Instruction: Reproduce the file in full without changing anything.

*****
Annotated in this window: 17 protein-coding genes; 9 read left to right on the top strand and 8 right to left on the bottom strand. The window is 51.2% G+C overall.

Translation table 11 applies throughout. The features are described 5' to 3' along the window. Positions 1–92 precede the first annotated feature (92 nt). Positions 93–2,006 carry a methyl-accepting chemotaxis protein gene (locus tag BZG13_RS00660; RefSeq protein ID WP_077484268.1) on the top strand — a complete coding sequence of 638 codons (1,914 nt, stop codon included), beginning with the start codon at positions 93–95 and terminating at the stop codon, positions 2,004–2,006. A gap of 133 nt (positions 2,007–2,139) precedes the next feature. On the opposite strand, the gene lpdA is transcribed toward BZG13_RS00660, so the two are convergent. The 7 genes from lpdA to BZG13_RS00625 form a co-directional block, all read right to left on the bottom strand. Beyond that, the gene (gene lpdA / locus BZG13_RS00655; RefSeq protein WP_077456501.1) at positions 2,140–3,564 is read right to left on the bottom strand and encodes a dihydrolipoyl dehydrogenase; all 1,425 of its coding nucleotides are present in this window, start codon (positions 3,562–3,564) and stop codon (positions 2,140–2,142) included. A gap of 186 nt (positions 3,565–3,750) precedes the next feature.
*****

Annotated in this window: 17 protein-coding genes; 9 read left to right on the top strand and 8 right to left on the bottom strand. The window is 51.2% G+C overall.

Translation table 11 applies throughout. The features are described 5' to 3' along the window. Positions 1–92 precede the first annotated feature (92 nt). Positions 93–2,006 carry a methyl-accepting chemotaxis protein gene (locus tag BZG13_RS00660; RefSeq protein ID WP_077484268.1) on the top strand — a complete coding sequence of 638 codons (1,914 nt, stop codon included), beginning with the start codon at positions 93–95 and terminating at the stop codon, positions 2,004–2,006. A gap of 133 nt (positions 2,007–2,139) precedes the next feature. On the opposite strand, the gene lpdA is transcribed toward BZG13_RS00660, so the two are convergent. The 7 genes from lpdA to BZG13_RS00625 form a co-directional block, all read right to left on the bottom strand. Beyond that, the gene (gene lpdA / locus BZG13_RS00655; RefSeq protein WP_077456501.1) at positions 2,140–3,564 is read right to left on the bottom strand and encodes a dihydrolipoyl dehydrogenase; all 1,425 of its coding nucleotides are present in this window, start codon (positions 3,562–3,564) and stop codon (positions 2,140–2,142) included. A gap of 186 nt (positions 3,565–3,750) precedes the next feature.